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Bill Viola / Michelangelo: art as a search for meaning

Published 7 December 2018

We asked four writers to respond to key themes in ‘Bill Viola / Michelangelo’. On the subject of mortality, the former bishop Richard Holloway writes that art and religion are driven onwards by the fact of our death.

  • From the Winter 2018 issue of RA Magazine, issued quarterly to Friends of the RA.

    In Waiting for Godot Samuel Beckett reminded us that our mothers gave birth to us “astride the grave”. We all know that, sooner or later, that’s where we will finish. On Earth, maybe even in the whole universe, this knowledge seems to be unique to us. It is hard to fathom the inner lives of the other animals on our little planet, but they do not appear to live with the constant knowledge that one day they will die. We do. And it accounts for our obsession with the health of our bodies and whether they are showing any of the signs that presage our dissolution, hauntingly captured in Bill Viola’s video installation Man Searching for Immortality/ Woman Searching for Eternity (2013), in which an elderly man and woman use torches to explore their bodies for evidence of illness.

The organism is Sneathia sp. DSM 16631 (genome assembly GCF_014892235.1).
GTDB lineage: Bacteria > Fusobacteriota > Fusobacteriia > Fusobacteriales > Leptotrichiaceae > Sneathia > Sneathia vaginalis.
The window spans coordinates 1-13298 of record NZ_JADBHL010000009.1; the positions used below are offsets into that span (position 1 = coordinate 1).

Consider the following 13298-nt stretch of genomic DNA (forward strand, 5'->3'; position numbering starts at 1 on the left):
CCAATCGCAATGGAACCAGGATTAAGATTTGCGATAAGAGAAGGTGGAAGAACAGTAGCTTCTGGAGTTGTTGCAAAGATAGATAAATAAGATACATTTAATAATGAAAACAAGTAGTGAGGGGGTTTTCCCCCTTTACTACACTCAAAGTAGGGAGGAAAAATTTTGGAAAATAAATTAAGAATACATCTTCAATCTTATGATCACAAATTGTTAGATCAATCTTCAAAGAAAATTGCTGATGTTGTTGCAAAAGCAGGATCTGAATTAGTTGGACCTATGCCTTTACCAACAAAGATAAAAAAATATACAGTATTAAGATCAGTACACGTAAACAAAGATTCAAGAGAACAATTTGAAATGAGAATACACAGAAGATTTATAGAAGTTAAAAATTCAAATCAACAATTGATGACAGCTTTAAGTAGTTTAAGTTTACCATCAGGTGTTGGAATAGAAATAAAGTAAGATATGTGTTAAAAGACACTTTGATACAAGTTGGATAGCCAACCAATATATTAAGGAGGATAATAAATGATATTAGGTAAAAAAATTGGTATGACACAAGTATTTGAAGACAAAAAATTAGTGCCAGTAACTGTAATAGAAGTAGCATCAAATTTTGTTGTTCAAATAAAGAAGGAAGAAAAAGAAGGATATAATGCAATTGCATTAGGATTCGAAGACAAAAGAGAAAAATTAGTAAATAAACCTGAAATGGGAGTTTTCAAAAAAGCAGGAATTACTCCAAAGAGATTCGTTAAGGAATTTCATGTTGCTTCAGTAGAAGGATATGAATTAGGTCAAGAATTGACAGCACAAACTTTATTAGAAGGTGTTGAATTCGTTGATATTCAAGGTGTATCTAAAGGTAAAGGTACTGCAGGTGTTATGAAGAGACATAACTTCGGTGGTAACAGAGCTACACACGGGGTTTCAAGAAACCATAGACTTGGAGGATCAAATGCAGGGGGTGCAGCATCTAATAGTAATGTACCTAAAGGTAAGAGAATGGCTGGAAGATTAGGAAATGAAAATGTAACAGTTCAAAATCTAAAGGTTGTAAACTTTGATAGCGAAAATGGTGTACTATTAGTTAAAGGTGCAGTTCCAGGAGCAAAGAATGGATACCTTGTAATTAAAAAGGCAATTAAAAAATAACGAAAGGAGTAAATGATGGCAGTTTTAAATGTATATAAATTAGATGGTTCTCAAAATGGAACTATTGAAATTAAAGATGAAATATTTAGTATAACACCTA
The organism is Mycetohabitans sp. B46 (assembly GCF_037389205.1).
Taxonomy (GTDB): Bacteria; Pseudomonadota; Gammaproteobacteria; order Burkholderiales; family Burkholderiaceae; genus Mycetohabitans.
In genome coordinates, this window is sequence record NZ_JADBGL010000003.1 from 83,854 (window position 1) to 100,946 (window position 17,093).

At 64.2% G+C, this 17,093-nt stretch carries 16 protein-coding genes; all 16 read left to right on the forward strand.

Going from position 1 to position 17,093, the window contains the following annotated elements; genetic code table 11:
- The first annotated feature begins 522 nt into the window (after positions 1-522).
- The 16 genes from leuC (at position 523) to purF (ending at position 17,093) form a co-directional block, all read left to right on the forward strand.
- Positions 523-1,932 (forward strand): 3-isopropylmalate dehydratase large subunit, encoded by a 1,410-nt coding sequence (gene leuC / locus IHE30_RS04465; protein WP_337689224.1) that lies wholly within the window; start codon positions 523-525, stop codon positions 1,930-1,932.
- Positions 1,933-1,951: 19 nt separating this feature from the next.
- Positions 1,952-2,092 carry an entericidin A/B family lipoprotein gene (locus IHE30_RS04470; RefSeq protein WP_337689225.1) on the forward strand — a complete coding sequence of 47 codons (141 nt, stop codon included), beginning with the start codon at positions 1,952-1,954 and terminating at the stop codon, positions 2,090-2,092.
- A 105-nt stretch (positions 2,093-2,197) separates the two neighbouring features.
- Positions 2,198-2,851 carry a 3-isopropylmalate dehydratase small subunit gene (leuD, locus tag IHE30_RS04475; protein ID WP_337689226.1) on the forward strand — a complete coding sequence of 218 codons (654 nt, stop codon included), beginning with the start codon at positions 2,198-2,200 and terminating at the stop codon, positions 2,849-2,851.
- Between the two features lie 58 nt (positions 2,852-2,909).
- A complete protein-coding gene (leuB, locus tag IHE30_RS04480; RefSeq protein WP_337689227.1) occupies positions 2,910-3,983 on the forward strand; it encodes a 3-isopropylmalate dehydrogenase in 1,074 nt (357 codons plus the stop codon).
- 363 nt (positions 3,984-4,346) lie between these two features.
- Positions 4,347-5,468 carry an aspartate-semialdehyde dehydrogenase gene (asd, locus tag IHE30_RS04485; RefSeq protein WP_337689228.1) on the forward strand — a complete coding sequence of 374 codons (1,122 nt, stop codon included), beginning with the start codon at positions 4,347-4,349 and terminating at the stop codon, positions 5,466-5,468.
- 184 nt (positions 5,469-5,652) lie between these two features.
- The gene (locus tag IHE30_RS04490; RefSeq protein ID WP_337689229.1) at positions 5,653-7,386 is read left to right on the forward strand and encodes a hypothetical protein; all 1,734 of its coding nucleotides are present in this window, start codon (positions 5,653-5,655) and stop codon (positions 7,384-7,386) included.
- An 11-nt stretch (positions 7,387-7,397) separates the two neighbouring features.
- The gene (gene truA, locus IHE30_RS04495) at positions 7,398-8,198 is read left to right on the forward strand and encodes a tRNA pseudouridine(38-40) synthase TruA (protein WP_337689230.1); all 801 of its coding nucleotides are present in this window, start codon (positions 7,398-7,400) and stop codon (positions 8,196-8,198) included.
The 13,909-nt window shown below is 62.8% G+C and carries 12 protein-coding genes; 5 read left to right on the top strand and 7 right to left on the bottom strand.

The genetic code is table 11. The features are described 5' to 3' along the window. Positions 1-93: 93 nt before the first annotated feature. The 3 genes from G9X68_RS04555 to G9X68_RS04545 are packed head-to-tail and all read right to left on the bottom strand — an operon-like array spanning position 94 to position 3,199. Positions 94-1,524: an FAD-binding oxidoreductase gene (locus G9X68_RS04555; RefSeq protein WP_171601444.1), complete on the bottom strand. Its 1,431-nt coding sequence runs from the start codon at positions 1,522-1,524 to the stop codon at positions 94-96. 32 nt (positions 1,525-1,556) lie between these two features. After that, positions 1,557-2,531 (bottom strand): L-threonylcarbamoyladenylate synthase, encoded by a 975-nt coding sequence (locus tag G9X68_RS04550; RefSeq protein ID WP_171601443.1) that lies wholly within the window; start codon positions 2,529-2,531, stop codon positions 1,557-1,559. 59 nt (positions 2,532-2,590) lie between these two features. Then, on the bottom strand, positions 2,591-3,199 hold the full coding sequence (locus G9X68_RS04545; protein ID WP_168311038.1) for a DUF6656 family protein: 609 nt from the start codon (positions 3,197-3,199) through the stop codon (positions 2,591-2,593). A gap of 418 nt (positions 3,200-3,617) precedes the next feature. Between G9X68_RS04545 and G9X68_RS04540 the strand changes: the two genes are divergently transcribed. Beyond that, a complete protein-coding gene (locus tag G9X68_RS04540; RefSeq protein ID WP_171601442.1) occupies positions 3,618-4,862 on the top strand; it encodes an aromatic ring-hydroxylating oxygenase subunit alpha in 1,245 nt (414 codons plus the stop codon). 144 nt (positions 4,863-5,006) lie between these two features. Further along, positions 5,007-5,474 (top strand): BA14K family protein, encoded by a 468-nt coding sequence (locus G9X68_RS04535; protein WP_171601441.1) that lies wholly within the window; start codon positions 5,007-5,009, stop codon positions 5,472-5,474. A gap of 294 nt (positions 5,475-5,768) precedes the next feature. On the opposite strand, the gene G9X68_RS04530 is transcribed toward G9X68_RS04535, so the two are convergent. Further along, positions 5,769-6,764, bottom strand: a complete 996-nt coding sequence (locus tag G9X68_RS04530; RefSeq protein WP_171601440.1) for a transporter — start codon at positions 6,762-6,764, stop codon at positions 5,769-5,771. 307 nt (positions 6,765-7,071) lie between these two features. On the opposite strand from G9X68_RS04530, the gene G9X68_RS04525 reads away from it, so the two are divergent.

And it is the pressure and pain of this knowledge of our own mortality that seems to have got us thinking about ourselves and the world into which we were thrust at birth. We are passing guests on Earth and we can’t help wondering where we came from and where we will go when the visit is over. Is the grave it, a literal dead-end? Or is it a portal to other kinds of life beyond? These insistent questions have spurred two separate but related compulsions in us.

    One is the urge to ponder and pour over the meaning of our own existence. The American philosopher Arthur Danto described the human animal, in a Latin phrase, as an ens representans, a being that endlessly repeats its experience of life back to itself, picturing it, telling its story. Give children crayons and paper, and they’ll draw their mummy and daddy and the cat on the mat before the fire. Listen to people on the bus going home from work, and they’ll be telling their day over again to their friends. Novelists possess this urge for representation to an obsessional degree, rehearsing the complexities of the human condition in a form many of us constantly return to, even though the plots go on repeating themselves. Artists are also compulsive reflectors of what is presented to them in life. Cézanne even said the landscape thought itself in him. All art flows from this need to reflect the tumultuous realities that present themselves to our senses, to wonder at them and seek patterns of meaning in them.

  • But the art form we call religion reverses this process. The founders of religion did not hold up a camera to the universe to copy and reflect on what they saw. For them it was the other way around. They thought of themselves as conduits specially chosen by the creative intelligence behind the universe to reveal its meaning and purpose to them and through them to us. For most religions we are characters in a story crafted by a transcendent author over whose intentions we have little or no control. And it is always death that drives the plot: how we pass our sojourn on Earth will determine what awaits us on the other side of death’s dark portal.